Blue Vinyl (2002) - Rotten Tomatoes

Blue Vinyl (2002)

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Movie Info

When director Judith Helfand (A Healthy Baby Girl) heard her parents were affixing blue vinyl siding to their house, she decided to find out how this product was created and disposed of. She and co-director Daniel B. Gold travel the world to point out how vinyl has caused numerous health problems. Included in their travels is a visit to Venice where businessmen who headed a vinyl company are on trial for manslaughter, and interviews with former employees of vinyl-producing factories who now suffer from cancer. Blue Vinyl was screened at the 2002 Sundance Film Festival, and aired as part of HBO's America Undercover series.more
Rating: Unrated
Genre: Documentary, Special Interest
Directed By: ,
In Theaters:
On DVD: Mar 29, 2005
Runtime:
Docurama

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Audience Reviews for Blue Vinyl

½

In this movie, Judith Helfand searches for some answers about sustainability in the plastics & vinyl industries.

Questioning her parents decision to put blue vinyl siding on their house, she sets out to find the truth about vinyl: what are the hazards? are there side-effects? are there dangers in the production and disposal of vinyl?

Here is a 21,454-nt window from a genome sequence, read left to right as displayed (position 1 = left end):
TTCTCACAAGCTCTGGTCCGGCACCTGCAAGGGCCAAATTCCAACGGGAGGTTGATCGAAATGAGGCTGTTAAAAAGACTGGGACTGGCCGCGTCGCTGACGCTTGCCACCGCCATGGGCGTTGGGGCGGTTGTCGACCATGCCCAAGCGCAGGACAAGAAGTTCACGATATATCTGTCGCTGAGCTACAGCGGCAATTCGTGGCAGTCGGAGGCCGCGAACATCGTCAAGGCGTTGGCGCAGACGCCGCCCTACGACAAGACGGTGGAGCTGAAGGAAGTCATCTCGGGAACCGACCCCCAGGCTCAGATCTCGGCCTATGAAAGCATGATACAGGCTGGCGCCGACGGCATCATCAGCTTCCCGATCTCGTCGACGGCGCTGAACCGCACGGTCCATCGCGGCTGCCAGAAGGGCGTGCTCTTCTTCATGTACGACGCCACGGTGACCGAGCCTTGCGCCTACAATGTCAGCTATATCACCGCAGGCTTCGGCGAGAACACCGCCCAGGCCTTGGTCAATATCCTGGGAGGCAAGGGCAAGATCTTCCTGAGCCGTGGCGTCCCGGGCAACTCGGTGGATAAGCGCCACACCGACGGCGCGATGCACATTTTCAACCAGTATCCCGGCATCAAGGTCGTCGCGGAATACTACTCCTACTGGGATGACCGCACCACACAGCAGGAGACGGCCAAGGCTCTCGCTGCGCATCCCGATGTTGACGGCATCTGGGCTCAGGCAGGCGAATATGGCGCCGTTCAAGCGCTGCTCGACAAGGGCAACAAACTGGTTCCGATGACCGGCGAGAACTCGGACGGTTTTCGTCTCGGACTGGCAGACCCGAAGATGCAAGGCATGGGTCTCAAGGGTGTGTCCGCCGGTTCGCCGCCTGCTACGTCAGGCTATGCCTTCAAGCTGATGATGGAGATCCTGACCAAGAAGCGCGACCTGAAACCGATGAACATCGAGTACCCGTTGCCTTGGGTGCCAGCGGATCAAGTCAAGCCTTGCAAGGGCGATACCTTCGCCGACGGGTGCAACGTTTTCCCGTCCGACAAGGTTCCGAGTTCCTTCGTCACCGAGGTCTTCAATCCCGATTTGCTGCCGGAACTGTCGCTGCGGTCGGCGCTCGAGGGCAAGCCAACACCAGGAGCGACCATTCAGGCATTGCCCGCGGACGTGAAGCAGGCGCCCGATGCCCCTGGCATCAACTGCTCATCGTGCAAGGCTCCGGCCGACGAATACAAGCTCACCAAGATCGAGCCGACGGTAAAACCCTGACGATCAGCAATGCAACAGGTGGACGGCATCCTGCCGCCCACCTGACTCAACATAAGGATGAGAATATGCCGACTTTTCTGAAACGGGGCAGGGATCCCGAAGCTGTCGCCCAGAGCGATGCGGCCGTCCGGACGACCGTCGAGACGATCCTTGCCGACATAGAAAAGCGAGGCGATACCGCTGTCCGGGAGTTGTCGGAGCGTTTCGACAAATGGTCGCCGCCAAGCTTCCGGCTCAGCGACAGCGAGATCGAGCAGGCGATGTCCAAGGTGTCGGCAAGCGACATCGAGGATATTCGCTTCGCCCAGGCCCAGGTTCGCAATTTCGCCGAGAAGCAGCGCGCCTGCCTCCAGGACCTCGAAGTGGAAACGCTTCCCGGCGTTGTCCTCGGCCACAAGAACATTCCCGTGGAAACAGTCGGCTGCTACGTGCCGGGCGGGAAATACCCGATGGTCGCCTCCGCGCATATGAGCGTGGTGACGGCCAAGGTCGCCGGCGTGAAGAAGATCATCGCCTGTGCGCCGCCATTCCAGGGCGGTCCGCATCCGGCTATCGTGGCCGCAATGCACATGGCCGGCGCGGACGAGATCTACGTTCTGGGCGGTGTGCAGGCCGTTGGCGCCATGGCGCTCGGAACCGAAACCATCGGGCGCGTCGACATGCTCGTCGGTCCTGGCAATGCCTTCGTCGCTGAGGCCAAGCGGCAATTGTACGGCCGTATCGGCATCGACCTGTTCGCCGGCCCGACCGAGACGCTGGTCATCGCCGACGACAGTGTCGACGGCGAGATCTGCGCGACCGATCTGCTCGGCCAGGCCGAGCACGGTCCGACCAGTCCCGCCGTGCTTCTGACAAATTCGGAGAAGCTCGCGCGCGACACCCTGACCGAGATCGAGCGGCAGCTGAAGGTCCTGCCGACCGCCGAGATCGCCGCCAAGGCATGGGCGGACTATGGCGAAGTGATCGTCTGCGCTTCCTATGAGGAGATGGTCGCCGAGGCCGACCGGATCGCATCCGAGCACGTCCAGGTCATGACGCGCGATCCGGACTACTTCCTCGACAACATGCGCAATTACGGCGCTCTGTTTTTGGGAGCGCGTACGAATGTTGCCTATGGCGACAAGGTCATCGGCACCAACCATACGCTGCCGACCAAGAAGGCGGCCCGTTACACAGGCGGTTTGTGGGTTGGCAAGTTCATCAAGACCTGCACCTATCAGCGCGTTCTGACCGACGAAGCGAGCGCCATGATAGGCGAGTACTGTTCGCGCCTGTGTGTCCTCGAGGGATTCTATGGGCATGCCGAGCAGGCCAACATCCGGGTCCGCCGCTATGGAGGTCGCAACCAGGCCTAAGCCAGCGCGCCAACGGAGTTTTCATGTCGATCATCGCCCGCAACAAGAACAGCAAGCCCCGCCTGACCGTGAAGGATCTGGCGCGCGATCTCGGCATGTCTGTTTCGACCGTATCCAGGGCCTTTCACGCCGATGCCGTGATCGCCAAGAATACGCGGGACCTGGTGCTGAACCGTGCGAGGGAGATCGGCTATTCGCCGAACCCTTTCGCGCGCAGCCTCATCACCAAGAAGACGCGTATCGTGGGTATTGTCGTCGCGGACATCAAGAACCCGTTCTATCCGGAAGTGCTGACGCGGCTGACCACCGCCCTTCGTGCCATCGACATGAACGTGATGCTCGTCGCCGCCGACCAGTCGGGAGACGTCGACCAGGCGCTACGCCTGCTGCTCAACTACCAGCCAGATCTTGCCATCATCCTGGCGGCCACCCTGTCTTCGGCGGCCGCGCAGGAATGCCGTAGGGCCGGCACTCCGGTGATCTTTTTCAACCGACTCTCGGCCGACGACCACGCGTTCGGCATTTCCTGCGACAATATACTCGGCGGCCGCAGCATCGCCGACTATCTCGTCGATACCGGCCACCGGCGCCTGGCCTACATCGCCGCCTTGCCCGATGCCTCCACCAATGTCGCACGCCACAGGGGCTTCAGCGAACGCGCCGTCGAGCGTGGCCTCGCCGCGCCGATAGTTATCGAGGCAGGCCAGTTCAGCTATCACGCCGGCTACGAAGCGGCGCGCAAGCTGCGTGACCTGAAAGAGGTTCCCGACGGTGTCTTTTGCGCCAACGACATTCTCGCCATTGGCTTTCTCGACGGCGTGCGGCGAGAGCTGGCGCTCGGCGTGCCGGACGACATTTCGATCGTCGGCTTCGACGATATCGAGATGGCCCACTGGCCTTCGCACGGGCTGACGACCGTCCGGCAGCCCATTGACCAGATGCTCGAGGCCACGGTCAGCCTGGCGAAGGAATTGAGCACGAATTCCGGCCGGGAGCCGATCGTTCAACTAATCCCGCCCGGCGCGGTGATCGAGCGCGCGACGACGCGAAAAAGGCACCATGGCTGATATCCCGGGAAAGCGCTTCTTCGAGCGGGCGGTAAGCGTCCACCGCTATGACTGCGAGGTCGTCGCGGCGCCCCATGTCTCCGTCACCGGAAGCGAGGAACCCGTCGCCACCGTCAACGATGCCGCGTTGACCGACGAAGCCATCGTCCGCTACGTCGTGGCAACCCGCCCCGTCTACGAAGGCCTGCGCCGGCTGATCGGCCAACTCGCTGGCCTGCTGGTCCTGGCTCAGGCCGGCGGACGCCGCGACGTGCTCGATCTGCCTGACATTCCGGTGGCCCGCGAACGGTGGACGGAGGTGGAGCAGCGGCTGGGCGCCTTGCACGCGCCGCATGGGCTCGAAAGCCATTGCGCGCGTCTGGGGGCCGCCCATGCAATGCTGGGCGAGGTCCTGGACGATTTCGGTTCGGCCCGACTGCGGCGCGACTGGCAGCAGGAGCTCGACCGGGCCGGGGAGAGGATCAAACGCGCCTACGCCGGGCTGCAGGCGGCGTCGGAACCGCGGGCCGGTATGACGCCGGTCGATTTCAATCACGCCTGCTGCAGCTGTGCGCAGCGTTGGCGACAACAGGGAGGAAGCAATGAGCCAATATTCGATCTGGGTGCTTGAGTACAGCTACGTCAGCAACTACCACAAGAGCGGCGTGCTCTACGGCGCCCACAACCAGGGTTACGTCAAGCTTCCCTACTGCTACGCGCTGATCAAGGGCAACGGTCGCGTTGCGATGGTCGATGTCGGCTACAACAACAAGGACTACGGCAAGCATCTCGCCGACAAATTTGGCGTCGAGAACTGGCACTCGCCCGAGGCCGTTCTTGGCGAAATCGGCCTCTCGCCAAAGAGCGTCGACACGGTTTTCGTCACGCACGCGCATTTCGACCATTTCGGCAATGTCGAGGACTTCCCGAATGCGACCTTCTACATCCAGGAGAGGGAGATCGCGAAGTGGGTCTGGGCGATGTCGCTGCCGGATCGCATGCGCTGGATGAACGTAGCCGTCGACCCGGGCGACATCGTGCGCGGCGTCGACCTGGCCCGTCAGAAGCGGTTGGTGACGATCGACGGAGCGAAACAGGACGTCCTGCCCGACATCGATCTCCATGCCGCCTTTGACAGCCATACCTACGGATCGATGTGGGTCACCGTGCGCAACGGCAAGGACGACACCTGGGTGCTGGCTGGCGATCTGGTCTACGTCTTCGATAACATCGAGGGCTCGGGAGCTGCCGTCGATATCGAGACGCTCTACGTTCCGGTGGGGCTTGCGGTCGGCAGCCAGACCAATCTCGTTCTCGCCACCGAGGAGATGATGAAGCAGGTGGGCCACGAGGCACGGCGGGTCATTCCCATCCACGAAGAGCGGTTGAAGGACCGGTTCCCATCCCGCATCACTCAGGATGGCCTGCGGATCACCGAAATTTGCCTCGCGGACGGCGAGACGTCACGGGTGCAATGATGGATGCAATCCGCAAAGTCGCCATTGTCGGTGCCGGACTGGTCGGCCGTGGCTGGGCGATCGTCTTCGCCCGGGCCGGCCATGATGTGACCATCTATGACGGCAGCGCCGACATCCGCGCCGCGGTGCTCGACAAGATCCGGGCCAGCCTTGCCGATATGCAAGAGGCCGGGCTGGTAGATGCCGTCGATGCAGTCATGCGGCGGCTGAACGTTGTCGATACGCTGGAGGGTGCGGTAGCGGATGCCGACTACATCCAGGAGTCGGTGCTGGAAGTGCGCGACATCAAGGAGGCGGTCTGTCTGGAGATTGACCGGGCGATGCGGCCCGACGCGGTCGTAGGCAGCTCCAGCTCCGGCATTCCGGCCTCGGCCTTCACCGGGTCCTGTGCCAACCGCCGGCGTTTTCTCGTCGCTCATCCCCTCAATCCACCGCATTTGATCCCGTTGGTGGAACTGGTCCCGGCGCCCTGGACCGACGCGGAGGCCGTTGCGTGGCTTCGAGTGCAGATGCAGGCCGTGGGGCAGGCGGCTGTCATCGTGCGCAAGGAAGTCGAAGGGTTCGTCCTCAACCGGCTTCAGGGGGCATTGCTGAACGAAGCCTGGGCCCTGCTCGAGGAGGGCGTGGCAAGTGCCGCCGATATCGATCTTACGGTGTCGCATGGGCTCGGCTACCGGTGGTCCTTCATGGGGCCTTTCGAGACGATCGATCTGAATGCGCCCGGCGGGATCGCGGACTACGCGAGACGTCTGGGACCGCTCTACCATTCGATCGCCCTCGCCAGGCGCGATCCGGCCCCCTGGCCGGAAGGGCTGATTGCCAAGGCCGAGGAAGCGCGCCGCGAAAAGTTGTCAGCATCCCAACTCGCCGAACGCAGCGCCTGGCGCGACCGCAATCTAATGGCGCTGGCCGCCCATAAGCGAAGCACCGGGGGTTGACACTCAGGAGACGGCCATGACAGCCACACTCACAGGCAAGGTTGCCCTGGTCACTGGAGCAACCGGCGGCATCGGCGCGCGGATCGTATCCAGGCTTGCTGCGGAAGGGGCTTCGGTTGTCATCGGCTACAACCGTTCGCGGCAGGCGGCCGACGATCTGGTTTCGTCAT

The result is entertaining, informative, and disturbing. I knew, from my work in the environmental field, that exposure to vinyl chloride is an extremely underrated hazard. Research has shown for years (and Helfand makes a strong case for this in her movie) that vinyl chloride is a carcinogen, and that the production & disposal of vinyl is a serious environmental and health risk.

One new area of concern, which was not addressed by the film, is that regular (so-called "inert") vinyl, found in PVC pipes, vinyl siding, shower curtains, car dashboards, etc., emits small doses of toxic chemicals, which also pose serious concerns.

The film walks you through her process of learning about the industry, talking to victims and various experts, going to trade shows, and her many discussions with her (very patient) parents on this subject.

Fun. Informative. Thought-provoking. What else can you ask for in a movie? I applaud the filmmaker - we need more movies like this one.

Paul Haughey
Paul Haughey

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